The patterns are so familiar; after the warnings of an impending storm are broadcast, people rush to prepare. They jam the stores to buy food, batteries, flashlights, generators, shovels, candles, and whatever other supplies they feel are needed to survive the coming bad weather.
Wherever you live, there is bad weather that is predictable. It may be hurricanes, tornadoes, severe thunderstorms, droughts, blizzards, or ice storms. You may not know exactly when or where, but you know from past experience the inevitability of storms.
There are people who plan ahead. They know what each season can bring. They always have enough of the essential emergency supplies on hand so they don’t worry about being caught unprepared.
In addition to being prepared for an unexpected storm, you should also be prepared for other unexpected events. As much as you plan for what you want, encountering the unforeseen is inevitable.
Money is an important asset in your preparation. Having secure, readily available savings gives you the ability to endure financial downturns or emergencies. In an economic sense, money buys you freedom and time.
Surveys have found that more than 60 percent of Americans have less than $1,000 in emergency savings. This is an alarming statistic that means tens of millions of people don’t have the financial means to get through even minor unexpected challenges.
The secret to building up your savings is to pay yourself first. This takes discipline and consistency. Every time you get paid, try to put at least 10 percent aside for your emergency fund. If you can’t manage 10 percent , put away whatever you can.
You want to pay yourself before you spend on any discretionary purchases. It’s easy to make excuses to avoid putting money aside. Don’t do it. Get into the habit of contributing to your emergency funds. The whole point of being prepared is that you are OK when circumstances change without notice.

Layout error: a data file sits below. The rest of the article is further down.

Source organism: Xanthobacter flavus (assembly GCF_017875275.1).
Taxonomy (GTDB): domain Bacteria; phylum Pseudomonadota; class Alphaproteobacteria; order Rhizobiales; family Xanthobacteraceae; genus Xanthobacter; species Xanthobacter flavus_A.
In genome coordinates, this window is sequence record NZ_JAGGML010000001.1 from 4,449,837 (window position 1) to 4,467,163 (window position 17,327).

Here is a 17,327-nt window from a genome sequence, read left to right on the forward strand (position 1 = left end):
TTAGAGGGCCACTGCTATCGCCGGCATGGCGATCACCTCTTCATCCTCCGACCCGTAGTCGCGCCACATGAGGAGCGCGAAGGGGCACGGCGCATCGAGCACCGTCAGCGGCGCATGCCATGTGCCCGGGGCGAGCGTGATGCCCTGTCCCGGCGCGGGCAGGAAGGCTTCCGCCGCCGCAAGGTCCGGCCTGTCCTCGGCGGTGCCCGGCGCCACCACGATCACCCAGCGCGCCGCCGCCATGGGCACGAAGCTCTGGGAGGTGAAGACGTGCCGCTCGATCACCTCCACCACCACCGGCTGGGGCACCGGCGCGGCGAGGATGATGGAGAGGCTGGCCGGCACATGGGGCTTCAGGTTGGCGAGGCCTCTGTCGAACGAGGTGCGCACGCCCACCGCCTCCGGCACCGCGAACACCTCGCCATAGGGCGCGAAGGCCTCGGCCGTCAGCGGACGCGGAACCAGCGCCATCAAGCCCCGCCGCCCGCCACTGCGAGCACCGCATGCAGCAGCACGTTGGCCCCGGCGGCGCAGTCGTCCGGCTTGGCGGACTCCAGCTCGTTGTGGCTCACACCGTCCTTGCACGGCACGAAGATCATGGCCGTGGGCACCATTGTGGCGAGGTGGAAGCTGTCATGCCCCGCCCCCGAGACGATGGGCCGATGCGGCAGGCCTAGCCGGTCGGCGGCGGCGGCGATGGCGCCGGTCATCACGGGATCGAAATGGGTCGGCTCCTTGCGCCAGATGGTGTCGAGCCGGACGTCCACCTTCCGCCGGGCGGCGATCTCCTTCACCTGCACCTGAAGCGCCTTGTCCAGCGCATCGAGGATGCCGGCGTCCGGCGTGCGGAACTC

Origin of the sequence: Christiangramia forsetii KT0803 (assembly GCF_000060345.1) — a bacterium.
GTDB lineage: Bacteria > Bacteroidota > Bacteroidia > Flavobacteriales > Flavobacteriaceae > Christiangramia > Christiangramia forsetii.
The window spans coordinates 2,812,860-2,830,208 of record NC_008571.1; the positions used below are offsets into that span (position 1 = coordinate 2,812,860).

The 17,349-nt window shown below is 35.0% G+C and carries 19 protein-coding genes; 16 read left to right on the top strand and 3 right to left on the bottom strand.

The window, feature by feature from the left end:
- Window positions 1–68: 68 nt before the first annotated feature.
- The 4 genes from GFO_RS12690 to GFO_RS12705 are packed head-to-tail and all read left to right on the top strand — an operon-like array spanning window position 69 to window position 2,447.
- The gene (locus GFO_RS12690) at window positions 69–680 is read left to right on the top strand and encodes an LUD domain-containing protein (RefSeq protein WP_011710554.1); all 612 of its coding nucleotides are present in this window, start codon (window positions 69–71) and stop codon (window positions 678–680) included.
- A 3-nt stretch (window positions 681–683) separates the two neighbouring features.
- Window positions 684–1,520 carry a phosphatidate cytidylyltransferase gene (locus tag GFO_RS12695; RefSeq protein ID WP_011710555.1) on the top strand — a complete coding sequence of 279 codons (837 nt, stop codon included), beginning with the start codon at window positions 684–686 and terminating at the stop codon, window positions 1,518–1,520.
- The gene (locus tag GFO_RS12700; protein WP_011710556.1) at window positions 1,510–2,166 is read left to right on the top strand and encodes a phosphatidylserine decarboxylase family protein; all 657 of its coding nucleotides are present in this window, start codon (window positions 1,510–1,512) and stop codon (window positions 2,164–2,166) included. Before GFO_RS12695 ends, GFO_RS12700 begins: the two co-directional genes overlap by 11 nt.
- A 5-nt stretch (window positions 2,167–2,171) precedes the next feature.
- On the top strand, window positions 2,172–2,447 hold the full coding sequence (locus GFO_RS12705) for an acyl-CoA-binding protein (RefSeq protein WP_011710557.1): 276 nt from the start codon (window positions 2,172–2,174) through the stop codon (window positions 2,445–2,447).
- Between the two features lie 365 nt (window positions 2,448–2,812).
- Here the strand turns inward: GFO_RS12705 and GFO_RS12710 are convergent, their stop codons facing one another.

What are some potential unforeseen economic issues? Loss of a job, house repairs, car repairs, medical expenses, appliance repairs, or any increase in monthly expenses for necessities.
The need for emergency savings is not dependent on your income level. When all of your paycheck is spent each week, without putting some away for yourself, it doesn’t matter how much you are making.
Turning to credit cards is a common strategy used to compensate for a lack of savings. This approach is fine if the new charges are paid off before running up additional purchases. Unfortunately, most people continue to increase the charge balances faster than they pay them off. Therefore, all they have done is increased their monthly expenses.
Other valuable assets in preparing for the unexpected are your skills and knowledge. If you lose your job, do you have enough marketable skills to secure another similar job or a different one? People who have worked for one company for many years may fall into the trap of becoming too specialized with a limited skill set. Expanding your skills and knowledge is great preparation for the unexpected.
Flexibility and a positive attitude are essential for dealing with unplanned events. You must believe in your ability to get through tough times and to find solutions to your problems. Flexibility allows you to consider various strategies. A perfect example is someone who decides to start their own business after losing their job in a tight job market.
Being ready for any impending storm also entails having contingency plans. Work through various what if scenarios to assess what action you must take in order to be adequately prepared. It’s just like a fire drill; as much as possible, you want to know what your options are before the actual alarm rings.
NOW AVAILABLE: "Dare to Live Without Limits," the book. Visit www.BryanGolden.com or your bookstore. Bryan is a management consultant, motivational speaker, author, and adjunct professor. E-mail Bryan at firstname.lastname@example.org or write him c/o this paper. 2012 Bryan Golden